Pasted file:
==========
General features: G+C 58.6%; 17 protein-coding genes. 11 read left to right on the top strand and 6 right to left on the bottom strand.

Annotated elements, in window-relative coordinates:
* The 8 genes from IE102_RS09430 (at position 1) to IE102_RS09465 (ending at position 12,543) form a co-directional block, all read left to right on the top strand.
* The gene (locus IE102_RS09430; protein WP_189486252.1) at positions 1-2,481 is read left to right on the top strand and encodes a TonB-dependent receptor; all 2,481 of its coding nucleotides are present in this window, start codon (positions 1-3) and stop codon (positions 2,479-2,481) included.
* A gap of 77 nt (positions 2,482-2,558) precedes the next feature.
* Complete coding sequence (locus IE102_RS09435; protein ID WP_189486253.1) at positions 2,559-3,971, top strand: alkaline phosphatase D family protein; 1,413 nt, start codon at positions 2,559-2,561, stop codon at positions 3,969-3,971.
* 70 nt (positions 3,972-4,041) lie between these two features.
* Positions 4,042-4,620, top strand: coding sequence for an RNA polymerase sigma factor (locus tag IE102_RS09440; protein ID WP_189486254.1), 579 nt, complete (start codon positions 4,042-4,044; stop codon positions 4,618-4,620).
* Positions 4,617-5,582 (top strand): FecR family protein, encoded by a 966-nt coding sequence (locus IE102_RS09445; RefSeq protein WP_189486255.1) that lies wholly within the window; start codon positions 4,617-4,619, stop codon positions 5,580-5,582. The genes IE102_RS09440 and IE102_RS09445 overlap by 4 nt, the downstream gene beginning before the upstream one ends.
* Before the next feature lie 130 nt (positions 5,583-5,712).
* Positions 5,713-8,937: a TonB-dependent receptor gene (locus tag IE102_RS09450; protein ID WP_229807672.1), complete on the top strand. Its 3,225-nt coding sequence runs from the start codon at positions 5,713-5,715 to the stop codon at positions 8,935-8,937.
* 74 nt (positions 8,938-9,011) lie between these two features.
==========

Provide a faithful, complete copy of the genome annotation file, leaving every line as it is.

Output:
General features: G+C 58.6%; 17 protein-coding genes. 11 read left to right on the top strand and 6 right to left on the bottom strand.

Annotated elements, in window-relative coordinates:
* The 8 genes from IE102_RS09430 (at position 1) to IE102_RS09465 (ending at position 12,543) form a co-directional block, all read left to right on the top strand.
* The gene (locus IE102_RS09430; protein WP_189486252.1) at positions 1-2,481 is read left to right on the top strand and encodes a TonB-dependent receptor; all 2,481 of its coding nucleotides are present in this window, start codon (positions 1-3) and stop codon (positions 2,479-2,481) included.
* A gap of 77 nt (positions 2,482-2,558) precedes the next feature.
* Complete coding sequence (locus IE102_RS09435; protein ID WP_189486253.1) at positions 2,559-3,971, top strand: alkaline phosphatase D family protein; 1,413 nt, start codon at positions 2,559-2,561, stop codon at positions 3,969-3,971.
* 70 nt (positions 3,972-4,041) lie between these two features.
* Positions 4,042-4,620, top strand: coding sequence for an RNA polymerase sigma factor (locus tag IE102_RS09440; protein ID WP_189486254.1), 579 nt, complete (start codon positions 4,042-4,044; stop codon positions 4,618-4,620).
* Positions 4,617-5,582 (top strand): FecR family protein, encoded by a 966-nt coding sequence (locus IE102_RS09445; RefSeq protein WP_189486255.1) that lies wholly within the window; start codon positions 4,617-4,619, stop codon positions 5,580-5,582. The genes IE102_RS09440 and IE102_RS09445 overlap by 4 nt, the downstream gene beginning before the upstream one ends.
* Before the next feature lie 130 nt (positions 5,583-5,712).
* Positions 5,713-8,937: a TonB-dependent receptor gene (locus tag IE102_RS09450; protein ID WP_229807672.1), complete on the top strand. Its 3,225-nt coding sequence runs from the start codon at positions 5,713-5,715 to the stop codon at positions 8,935-8,937.
* 74 nt (positions 8,938-9,011) lie between these two features.